Fairytale or true story? Write your success story based on the right measurement

Imagine you have a problem with the high temperature in your office. To document your problem, you measure the room temperature every time you feel the temperature in your room is too hot and capture the results in an Excel spreadsheet. With this, you walk to your boss presenting the data to persuade him from your problem by suffering hot temperature – confident that he will understand your suffering now by proven data. Surprisingly he doubts the need for an air conditioner claiming that your measurement is not representative and even not trustworthy. “Measuring the temperature only at one point in time is not creating the right image of the situation!”, he says. Instead, he suggests recording the temperature every 30 minutes to get a full understanding of the temperature development throughout the day. To ensure uninfluenced recording, he will use three data loggers, recording the temperature in the office for a full year!

This example illustrates some of the aspects which must be considered working with measurements and data. Before you start setting up a measurement and data recording, you should define first what you want to achieve in Predictive Maintenance. Based on that, you will afterwards define the specific requirements to find out the right information to achieve your goals.

The three musketeers of data quality: granularity, completeness, timeliness

In order not to end up in getting the fairytale stamp, you will need to present your boss representative, reliable and consistently collected data which support your arguments being acknowledged as facts. Follow the familiar argumentation structure: Assertion, justification, proof! Properly collected data are your proof and gateway to your success story. Write it and consider the three musketeers of data quality: granularity, completeness, timeliness (short: GCT).

Data granularity is an important factor to balance data quality
As this example shows, you don´t always need the highest data granularity to visualize the big picture. We can still recognize the sea and the clouds despite lower data granularity.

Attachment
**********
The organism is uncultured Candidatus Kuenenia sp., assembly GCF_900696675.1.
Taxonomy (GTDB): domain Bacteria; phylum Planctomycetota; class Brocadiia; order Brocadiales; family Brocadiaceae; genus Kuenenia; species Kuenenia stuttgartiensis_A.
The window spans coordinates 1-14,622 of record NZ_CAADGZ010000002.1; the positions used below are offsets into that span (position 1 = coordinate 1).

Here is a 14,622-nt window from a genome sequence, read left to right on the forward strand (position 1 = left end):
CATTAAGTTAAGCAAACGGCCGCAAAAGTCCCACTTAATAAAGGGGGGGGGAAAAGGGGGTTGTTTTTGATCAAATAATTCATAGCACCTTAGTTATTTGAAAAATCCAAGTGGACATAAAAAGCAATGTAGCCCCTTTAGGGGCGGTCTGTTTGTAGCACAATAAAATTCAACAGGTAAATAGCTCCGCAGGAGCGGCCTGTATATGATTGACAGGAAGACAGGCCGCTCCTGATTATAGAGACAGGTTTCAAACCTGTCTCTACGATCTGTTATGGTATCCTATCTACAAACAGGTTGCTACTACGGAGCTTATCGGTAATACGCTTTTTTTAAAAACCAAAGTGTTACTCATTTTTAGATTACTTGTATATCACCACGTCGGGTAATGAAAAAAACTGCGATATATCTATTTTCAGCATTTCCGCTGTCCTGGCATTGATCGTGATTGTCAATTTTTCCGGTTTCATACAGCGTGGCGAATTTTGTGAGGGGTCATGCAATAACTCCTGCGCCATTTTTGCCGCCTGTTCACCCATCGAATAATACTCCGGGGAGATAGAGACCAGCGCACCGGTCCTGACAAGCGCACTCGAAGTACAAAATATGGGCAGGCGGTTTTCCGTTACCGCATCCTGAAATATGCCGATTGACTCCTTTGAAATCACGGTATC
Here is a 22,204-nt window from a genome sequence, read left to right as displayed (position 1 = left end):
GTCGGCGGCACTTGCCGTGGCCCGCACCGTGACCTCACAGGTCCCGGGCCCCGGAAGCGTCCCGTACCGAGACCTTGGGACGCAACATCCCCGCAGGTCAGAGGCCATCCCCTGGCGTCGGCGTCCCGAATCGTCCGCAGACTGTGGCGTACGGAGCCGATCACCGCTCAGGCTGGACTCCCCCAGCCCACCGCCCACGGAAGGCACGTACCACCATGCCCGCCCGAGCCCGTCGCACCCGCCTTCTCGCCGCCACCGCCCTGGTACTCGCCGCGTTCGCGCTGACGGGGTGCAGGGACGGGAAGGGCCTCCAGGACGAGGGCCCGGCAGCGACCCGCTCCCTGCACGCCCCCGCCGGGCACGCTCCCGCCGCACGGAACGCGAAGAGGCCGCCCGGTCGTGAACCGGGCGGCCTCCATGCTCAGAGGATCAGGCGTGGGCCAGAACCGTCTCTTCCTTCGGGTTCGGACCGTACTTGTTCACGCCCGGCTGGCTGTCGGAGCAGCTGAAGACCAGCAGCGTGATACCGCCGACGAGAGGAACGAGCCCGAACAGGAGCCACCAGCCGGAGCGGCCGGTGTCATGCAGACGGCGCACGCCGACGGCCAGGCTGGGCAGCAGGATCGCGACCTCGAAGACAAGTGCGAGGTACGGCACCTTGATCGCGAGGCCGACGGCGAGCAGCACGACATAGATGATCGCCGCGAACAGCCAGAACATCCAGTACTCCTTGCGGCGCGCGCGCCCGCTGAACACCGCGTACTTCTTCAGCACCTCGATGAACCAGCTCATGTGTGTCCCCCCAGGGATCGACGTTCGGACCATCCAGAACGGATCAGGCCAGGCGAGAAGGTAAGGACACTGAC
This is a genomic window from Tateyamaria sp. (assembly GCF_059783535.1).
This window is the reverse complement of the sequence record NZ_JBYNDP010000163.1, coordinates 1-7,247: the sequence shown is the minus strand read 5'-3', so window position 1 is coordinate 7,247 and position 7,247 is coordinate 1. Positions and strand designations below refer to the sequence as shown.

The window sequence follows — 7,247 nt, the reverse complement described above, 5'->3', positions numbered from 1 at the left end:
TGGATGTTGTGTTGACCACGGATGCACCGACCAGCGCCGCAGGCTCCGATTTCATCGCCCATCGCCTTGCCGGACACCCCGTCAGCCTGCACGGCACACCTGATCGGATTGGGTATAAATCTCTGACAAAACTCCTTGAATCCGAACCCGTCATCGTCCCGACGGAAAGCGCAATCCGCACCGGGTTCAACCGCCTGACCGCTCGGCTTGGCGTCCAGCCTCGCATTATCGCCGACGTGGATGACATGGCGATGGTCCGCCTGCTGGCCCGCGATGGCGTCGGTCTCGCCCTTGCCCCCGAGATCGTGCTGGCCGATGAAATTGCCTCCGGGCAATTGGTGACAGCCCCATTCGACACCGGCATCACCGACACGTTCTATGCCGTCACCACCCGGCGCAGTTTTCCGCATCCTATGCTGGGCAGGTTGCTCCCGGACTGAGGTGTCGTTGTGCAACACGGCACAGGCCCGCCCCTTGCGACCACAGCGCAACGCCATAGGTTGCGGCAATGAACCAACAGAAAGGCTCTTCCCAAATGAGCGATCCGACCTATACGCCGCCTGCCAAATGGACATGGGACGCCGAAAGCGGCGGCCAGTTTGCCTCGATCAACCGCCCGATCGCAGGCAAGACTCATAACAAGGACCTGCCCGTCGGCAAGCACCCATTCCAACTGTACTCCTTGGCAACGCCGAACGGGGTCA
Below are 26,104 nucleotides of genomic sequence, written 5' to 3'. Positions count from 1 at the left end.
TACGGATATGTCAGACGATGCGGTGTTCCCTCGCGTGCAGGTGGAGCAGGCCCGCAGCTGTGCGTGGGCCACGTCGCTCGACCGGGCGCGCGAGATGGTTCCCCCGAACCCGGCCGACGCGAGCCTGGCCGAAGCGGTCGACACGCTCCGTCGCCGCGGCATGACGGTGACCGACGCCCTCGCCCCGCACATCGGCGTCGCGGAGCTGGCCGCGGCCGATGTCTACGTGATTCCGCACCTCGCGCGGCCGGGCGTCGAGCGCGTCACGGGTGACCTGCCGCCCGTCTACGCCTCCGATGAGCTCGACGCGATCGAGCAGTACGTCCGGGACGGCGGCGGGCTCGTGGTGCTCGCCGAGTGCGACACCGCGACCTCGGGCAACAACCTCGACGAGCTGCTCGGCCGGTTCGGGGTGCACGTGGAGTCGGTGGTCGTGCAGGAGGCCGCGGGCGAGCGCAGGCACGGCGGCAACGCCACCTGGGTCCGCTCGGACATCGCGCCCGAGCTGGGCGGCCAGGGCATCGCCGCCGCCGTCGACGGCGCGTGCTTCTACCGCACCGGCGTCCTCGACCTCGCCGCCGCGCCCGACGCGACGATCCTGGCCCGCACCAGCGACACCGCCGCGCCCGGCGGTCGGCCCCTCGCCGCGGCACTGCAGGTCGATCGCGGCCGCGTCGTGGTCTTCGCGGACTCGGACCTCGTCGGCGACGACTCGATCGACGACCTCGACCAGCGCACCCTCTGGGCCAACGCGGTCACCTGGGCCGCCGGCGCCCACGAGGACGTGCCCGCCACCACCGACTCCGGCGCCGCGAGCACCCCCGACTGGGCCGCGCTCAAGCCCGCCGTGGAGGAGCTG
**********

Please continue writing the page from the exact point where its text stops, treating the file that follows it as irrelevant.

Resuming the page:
Data granularity – the right level of detail

This is the level of detail the data provides. For time series of data like the temperature measurement, this is the frequency of measurements (e. g. every 30 minutes). The granularity defines which information you can extract from the data (e. g. min, max, avg, …). Decisive for the decision is the characteristic of the measured signal and the expected result (e. g. slow moving signal like room temperature or fast oscillating signal like vibration). Data granularity has as a huge impact on data capturing, storage, transmission, analysis, and visualization. Obviously, the more data you get, the higher the granularity. This turns into a cost issue in case you are using data roaming and cloud storage, as every bit must be paid for. Consequently, you should look for the minimum required.

Data completeness – the courage to the gap

This is the wrongly missing of data if there should be data available. In my above-mentioned example, you would expect one measurement per day. If one is missing, you do not know if it wasn’t hot or if recording was skipped. In data analytics, it may lead to wrong conclusions and will require some pre-processing of data, e. g. automatic filling of missing data. The importance of data incompleteness must be evaluated, and counter measured to be installed accordingly. E. g. it could be required to have the entire data acquisition system powered by uninterrupted power supply (UPS) or you may need to have data storage / buffering on the edge. The more important data completeness is for your application, the more effort you must invest to make it reliable, the more expensive it will get. Doing as much as possible is often not required!

Data completeness is an important factor to balance data quality
Pay attention to the nature of the gap – sometimes a gap has no negative impact, except for the fact that it might look visually strange – like this stone wall.
Data timeliness is an important factor to balance data quality
Think about the flow of your data! It needs to be available when you really need it in the right frequency. Otherwise, you get stuck like in a traffic jam.

Data timeliness – the flow to go

Or also called “latency”, is the degree to which the data is available at the right time. E. g. your boss didn’t want to see the measurement immediately after recording but he wants to see it at the end of the week. Specifically for measurements which are transmitting data via mobile network, or which are battery based, the timeliness has an impact. If you need continuous and immediate update of your data, the solution will probably not go with battery powered sensors as continuous measures and data transmission is energy intense. The same is true if your roaming cost need to be low. In that case, sending data packages every hour or once a day may be the solution to optimize costs.

Go for the best fitting signal processing technology to achieve your goals in Predictive Maintenance

Today’s technologies for signal processing can satisfy nearly all requirements. It is rarely necessary to apply the latest available technology but more cost – and resource effective, and thus the best fitting technology. If you consider the three aspects above for designing your solution (GCT), you are on the right track to achieve the required data quality to achieve your goals in Predictive Maintenance.

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